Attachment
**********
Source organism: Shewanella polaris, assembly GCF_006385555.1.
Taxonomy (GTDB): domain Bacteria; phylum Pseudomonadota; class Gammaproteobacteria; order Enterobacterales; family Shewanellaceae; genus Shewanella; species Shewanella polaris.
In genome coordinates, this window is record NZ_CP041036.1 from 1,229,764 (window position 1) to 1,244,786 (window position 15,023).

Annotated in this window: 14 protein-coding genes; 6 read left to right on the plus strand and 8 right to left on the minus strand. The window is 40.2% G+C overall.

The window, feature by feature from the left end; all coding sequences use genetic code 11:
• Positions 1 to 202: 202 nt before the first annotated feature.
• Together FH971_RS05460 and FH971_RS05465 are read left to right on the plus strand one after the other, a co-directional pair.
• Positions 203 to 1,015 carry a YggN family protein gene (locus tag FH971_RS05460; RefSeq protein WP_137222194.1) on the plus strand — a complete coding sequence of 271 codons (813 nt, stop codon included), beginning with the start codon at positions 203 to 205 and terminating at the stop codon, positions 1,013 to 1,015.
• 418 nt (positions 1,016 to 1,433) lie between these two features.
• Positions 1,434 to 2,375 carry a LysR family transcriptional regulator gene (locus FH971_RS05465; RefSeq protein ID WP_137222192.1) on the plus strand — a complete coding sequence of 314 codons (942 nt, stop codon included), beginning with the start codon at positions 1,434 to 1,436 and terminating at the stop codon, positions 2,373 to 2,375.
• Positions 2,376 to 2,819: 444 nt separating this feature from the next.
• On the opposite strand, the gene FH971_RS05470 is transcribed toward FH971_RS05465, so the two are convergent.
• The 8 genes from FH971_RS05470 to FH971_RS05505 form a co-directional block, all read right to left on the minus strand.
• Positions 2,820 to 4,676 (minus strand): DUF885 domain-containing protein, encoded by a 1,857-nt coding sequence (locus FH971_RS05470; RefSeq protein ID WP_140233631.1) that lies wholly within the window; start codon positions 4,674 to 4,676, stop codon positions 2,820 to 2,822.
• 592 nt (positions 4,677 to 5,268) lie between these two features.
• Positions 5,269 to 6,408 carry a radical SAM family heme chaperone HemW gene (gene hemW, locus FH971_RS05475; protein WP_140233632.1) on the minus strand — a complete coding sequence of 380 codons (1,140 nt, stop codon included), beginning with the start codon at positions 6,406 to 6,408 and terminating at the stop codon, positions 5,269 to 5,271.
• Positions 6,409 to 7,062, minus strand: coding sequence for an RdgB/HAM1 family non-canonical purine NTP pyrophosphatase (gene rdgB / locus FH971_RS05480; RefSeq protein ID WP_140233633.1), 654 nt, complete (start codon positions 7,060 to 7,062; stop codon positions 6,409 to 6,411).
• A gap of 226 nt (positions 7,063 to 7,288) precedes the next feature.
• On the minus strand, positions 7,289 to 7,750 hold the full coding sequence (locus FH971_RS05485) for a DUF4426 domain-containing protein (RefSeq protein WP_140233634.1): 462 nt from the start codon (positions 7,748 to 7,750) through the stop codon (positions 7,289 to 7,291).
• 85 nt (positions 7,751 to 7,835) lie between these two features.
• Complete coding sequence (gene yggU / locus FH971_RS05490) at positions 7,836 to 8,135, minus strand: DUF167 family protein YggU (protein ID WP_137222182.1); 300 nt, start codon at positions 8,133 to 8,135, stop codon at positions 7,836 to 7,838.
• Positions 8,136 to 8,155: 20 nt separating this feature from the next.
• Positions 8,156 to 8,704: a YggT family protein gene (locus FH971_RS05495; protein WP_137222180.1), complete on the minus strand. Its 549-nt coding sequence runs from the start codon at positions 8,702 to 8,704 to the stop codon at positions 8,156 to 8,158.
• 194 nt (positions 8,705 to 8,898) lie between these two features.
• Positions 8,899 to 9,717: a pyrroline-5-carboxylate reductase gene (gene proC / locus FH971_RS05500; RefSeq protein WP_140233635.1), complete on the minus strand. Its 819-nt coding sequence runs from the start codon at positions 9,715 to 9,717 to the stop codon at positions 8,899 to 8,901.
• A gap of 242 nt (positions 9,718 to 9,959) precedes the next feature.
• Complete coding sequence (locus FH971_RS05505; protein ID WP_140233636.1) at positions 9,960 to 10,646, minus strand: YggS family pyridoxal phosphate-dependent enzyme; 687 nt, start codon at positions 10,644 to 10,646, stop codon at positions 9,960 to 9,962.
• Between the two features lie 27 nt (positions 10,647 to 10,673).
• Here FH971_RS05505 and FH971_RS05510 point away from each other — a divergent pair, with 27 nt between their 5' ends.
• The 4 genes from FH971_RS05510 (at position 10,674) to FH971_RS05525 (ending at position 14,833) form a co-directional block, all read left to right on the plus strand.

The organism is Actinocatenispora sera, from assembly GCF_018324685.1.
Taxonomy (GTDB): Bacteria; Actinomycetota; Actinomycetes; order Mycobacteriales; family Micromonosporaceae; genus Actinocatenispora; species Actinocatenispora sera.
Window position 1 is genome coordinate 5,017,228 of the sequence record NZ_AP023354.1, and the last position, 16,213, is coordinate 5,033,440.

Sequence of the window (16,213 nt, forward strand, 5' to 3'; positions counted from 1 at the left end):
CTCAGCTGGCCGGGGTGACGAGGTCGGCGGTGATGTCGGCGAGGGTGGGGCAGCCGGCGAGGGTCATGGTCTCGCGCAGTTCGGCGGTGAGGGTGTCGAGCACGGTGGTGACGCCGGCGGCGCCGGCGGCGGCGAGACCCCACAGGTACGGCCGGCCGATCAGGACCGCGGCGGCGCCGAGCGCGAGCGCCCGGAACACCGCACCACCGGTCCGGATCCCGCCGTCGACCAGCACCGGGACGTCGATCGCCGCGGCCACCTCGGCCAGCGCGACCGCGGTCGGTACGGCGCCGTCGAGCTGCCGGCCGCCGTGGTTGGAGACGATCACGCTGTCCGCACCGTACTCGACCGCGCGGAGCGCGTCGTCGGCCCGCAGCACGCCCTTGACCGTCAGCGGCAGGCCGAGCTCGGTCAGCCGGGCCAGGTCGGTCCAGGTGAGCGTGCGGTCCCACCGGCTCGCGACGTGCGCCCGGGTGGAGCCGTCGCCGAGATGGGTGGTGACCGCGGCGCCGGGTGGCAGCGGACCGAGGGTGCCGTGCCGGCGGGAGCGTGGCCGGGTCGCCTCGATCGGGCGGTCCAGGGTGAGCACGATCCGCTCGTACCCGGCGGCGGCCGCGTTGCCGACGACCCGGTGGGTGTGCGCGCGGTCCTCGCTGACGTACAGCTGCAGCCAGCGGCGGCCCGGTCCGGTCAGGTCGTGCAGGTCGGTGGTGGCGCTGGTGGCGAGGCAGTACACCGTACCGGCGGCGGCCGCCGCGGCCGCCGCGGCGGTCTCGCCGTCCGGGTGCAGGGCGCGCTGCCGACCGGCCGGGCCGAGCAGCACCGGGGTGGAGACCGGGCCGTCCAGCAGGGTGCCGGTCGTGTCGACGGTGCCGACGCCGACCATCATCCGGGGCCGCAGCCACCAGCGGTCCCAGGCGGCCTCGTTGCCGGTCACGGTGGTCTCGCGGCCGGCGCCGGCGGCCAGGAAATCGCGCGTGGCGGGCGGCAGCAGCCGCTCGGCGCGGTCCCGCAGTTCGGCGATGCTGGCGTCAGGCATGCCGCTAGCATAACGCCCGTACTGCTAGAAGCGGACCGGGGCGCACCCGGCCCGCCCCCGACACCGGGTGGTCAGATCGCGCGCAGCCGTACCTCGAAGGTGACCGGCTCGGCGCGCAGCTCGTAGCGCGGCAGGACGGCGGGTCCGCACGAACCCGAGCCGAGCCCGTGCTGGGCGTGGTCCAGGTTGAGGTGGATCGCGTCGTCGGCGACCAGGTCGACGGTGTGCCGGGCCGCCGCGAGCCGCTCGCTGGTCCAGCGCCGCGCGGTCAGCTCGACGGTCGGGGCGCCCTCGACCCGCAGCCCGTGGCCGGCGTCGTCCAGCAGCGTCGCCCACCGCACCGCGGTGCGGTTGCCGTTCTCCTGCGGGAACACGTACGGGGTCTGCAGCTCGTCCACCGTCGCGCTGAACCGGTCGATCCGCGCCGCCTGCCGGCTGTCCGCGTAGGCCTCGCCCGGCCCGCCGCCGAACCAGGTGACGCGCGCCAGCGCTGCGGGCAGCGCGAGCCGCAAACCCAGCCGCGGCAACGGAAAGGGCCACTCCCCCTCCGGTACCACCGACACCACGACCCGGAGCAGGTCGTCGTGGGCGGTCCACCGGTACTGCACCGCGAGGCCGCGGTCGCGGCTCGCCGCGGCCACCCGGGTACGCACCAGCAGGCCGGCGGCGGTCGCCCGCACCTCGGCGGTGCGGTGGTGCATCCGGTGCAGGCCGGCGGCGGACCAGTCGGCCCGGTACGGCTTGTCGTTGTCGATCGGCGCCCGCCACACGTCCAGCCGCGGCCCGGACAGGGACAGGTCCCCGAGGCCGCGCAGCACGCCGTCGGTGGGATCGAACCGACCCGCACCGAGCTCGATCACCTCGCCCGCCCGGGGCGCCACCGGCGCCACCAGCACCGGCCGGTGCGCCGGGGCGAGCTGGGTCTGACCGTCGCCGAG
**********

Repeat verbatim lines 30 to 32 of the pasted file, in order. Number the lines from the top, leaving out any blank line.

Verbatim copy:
• The 4 genes from FH971_RS05510 (at position 10,674) to FH971_RS05525 (ending at position 14,833) form a co-directional block, all read left to right on the plus strand.

The organism is Actinocatenispora sera, from assembly GCF_018324685.1.
Taxonomy (GTDB): Bacteria; Actinomycetota; Actinomycetes; order Mycobacteriales; family Micromonosporaceae; genus Actinocatenispora; species Actinocatenispora sera.